Since the War on Terrorism began, thousands of
suspected terrorists have been captured by the US
and allied forces. Of these, those deemed to be the
most dangerous have been transported to Camp X-Ray
in Guantánamo Bay, Cuba. From the time the first
pictures of these prisoners arriving at Camp X-Ray
were made public, there has been a heated debate
over which legal status and rights to afford to
detainees in the War on Terrorism.
If any agreement is to be made, it is important to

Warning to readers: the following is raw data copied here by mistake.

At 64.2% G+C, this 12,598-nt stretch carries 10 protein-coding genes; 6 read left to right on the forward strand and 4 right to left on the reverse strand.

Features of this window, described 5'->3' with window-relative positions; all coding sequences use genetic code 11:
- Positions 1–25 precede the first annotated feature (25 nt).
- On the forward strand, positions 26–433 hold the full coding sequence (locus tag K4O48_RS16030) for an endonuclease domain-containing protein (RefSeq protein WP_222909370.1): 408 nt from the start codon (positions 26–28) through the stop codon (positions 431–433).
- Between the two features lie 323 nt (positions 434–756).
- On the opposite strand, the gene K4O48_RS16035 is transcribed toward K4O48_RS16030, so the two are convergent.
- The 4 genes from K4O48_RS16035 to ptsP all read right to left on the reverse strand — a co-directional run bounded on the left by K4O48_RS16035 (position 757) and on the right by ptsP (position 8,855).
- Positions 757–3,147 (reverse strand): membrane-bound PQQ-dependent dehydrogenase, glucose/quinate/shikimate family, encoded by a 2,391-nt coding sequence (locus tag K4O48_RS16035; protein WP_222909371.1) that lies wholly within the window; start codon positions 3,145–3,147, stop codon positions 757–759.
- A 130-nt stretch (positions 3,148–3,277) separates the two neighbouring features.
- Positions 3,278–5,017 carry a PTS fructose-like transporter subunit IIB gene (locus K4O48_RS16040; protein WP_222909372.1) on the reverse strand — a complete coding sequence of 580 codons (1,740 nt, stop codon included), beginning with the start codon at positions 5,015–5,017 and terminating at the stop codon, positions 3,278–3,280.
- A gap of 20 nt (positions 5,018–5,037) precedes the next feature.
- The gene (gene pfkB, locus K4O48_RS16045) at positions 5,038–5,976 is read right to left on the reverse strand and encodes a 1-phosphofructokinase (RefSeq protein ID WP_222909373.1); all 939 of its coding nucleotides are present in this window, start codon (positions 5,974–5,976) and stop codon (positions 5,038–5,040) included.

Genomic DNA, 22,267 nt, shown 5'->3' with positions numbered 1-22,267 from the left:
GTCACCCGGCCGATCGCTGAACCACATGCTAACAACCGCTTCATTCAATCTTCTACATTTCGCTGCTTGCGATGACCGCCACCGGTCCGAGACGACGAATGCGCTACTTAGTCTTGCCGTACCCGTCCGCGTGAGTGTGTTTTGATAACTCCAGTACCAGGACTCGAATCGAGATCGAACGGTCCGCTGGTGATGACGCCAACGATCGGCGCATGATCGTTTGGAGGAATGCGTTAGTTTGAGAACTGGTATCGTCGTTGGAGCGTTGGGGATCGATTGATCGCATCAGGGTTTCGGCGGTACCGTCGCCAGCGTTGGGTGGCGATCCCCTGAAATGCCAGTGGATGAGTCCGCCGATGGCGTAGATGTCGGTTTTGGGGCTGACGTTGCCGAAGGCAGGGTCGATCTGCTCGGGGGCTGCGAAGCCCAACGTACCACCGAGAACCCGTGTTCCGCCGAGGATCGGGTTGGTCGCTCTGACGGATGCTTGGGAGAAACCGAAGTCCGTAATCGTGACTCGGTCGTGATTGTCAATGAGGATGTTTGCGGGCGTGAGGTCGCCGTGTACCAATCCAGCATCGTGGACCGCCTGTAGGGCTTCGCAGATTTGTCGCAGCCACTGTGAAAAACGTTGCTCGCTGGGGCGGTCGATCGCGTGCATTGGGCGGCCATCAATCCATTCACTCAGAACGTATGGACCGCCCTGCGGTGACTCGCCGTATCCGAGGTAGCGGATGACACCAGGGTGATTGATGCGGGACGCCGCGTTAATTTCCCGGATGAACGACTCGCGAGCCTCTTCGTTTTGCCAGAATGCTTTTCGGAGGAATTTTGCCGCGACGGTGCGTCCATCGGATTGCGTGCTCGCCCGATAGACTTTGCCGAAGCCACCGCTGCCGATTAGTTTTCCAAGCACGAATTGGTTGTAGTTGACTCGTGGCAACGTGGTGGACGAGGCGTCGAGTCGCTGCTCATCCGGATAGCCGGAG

obtain a basic understanding of the issue itself as
well as both sides of the debate. In order to do
this, three core issues are explored: Firstly, what
are President Bush''s strategic reasons for refusing
to grant the Guantánamo detainees POW status, and
what are the steps that the Administration has taken
in order to ensure that its strategies in
approaching the War on Terror are protected?
Secondly, what are the counter arguments to the Bush
Administration''s position, who is voicing these
arguments, and why? Finally, what impact does the
Bush Administration''s position have on how and to
what extent the War on Terror is waged?